Kleinsim From Qatar, joined Jan 2007, 154 posts, RR: 0 Reply 1, posted (4 years 9 months 3 weeks 3 days 12 hours ago) and read 14471 times:
I wonder if the people living along the route that A380 takes from one factory to the next are tired of the massive transports already. There ought to be more efficient ways of constructing these big birds...
N104UA From United States of America, joined Dec 2007, 894 posts, RR: 0 Reply 2, posted (4 years 9 months 3 weeks 3 days 11 hours ago) and read 14324 times:
Quoting Kleinsim (Reply 1): I wonder if the people living along the route that A380 takes from one factory to the next are tired of the massive transports already. There ought to be more efficient ways of constructing these big birds...
They must be I am suprised they have not made a LCF like boeing that can handle A380 parts or they should assemble it at XFW where they can get ferries closer to the plant
"Learn the rules, so you know how to break them properly." -H.H. The Dalai Lama
Burkhard From Germany, joined Nov 2006, 4303 posts, RR: 2 Reply 8, posted (4 years 9 months 3 weeks 2 days 22 hours ago) and read 13421 times:
French people are very open minded. They know how to arrange and how to make the best of it - I'm sure if you make a poll if Airbus should move the A380 production to Hamburg, you would get a result even Stalin couldn't dream of.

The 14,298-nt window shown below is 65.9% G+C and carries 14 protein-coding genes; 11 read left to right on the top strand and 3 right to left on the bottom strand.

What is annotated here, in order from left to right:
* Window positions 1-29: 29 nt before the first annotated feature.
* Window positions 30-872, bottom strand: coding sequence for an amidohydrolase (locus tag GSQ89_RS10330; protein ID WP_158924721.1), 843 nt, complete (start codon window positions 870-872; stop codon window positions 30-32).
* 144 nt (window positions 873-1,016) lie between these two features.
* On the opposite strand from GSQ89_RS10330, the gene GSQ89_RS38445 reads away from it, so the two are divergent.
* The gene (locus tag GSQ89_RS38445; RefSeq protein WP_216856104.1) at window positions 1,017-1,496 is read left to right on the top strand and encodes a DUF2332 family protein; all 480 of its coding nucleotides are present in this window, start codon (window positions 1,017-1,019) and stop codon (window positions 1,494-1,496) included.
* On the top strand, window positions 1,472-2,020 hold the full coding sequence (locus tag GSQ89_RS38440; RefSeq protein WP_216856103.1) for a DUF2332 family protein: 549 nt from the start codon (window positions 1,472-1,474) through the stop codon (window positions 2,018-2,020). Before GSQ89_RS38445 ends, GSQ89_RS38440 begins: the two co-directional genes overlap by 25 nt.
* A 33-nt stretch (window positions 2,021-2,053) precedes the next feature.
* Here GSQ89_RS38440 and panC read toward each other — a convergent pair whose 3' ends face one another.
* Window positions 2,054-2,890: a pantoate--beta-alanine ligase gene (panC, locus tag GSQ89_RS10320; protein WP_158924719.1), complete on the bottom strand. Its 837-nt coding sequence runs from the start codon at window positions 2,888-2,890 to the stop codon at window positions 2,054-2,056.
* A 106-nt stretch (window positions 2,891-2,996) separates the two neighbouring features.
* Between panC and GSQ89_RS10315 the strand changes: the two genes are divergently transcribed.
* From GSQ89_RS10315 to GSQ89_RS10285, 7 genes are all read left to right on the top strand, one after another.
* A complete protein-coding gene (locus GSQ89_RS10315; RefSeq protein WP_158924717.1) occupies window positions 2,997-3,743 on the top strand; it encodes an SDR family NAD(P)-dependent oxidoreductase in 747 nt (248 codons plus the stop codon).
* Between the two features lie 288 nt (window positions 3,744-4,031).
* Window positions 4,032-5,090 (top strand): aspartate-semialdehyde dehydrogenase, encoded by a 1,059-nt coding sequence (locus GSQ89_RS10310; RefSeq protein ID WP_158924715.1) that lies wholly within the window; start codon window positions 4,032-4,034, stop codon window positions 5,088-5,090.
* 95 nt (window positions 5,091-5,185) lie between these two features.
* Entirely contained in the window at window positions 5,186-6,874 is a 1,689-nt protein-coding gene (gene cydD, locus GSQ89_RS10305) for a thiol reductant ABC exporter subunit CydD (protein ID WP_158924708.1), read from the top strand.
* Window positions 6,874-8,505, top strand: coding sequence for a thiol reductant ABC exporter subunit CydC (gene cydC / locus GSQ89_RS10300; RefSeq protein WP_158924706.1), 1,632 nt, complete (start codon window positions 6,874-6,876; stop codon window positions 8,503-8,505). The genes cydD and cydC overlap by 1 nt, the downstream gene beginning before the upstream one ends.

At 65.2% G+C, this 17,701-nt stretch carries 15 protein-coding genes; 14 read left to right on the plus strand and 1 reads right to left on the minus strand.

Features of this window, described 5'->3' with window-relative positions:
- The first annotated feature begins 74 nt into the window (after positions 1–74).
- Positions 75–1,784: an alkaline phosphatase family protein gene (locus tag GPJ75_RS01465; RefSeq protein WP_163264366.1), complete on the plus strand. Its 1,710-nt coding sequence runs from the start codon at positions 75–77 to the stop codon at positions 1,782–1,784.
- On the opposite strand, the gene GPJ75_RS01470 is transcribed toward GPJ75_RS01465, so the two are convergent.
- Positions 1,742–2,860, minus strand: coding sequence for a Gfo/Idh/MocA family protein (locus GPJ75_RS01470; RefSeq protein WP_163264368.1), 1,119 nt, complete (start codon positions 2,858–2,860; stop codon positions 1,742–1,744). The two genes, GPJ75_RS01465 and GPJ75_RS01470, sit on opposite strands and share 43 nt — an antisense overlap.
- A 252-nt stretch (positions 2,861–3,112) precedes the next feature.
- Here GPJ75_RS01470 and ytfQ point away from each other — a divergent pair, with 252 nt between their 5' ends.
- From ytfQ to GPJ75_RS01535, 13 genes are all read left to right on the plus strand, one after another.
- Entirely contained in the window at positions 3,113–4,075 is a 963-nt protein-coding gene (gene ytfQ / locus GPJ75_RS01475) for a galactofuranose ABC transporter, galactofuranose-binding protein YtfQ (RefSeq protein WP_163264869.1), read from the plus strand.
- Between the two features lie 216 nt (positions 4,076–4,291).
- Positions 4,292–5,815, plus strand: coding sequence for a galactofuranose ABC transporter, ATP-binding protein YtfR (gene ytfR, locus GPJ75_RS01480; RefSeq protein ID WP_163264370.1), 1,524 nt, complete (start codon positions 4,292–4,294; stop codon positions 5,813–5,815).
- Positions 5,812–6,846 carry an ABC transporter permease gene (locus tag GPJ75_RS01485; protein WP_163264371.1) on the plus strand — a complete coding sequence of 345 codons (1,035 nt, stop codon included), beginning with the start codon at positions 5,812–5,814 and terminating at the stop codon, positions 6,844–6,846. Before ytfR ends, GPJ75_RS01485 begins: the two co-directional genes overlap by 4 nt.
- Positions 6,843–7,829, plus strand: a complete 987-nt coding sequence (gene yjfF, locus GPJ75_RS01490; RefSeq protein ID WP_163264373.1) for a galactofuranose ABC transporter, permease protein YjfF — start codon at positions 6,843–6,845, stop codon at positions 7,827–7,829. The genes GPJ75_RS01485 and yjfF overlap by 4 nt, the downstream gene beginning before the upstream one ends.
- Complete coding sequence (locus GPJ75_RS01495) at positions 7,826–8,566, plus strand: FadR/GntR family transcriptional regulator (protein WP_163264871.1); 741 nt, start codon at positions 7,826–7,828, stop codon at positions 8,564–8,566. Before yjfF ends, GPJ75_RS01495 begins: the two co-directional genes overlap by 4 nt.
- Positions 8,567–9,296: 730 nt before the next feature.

Jbernie From Australia, joined Jan 2007, 880 posts, RR: 0 Reply 10, posted (4 years 9 months 3 weeks 2 days 17 hours ago) and read 10283 times:
Quoting NicoEDDF (Reply 7): I wonder if people, wherever they live, have to "suffer" such unfortunate events.
- close to an airport = noise
- close to a highway = noise
- close to a factory = pollution, noise, heavy transports
So is there really the need to question the "comfort" of those people?!
Or is it yet another "problem" with the A380?
Though unlike the highways & the airports that have generally existed for many many years, the people were in place before the A380 convoy existed so in this case those involved in the transporting should be doing something to ensure the comfort of the residents.
SKAirbus From Norway, joined Oct 2007, 1508 posts, RR: 2 Reply 13, posted (4 years 9 months 3 weeks 2 days 15 hours ago) and read 8252 times:
Hmmm very good point about Finkenwerder... why didn't they assemble the A380 there due to it being right next to the sea/river??? That would only mean the need for one sea vessel as opposed to a variety of different transportation options...
Airbus are funny.. i guess the decision was mainly political..
Next Flights: LHR-HKG (388-BA), HKG-LHR (388-BA), LGW-TRD (738-DY), TRD-LGW (738-DY)
Contrails15 From United States of America, joined Oct 2008, 1181 posts, RR: 0 Reply 15, posted (4 years 9 months 3 weeks 1 day 21 hours ago) and read 6227 times: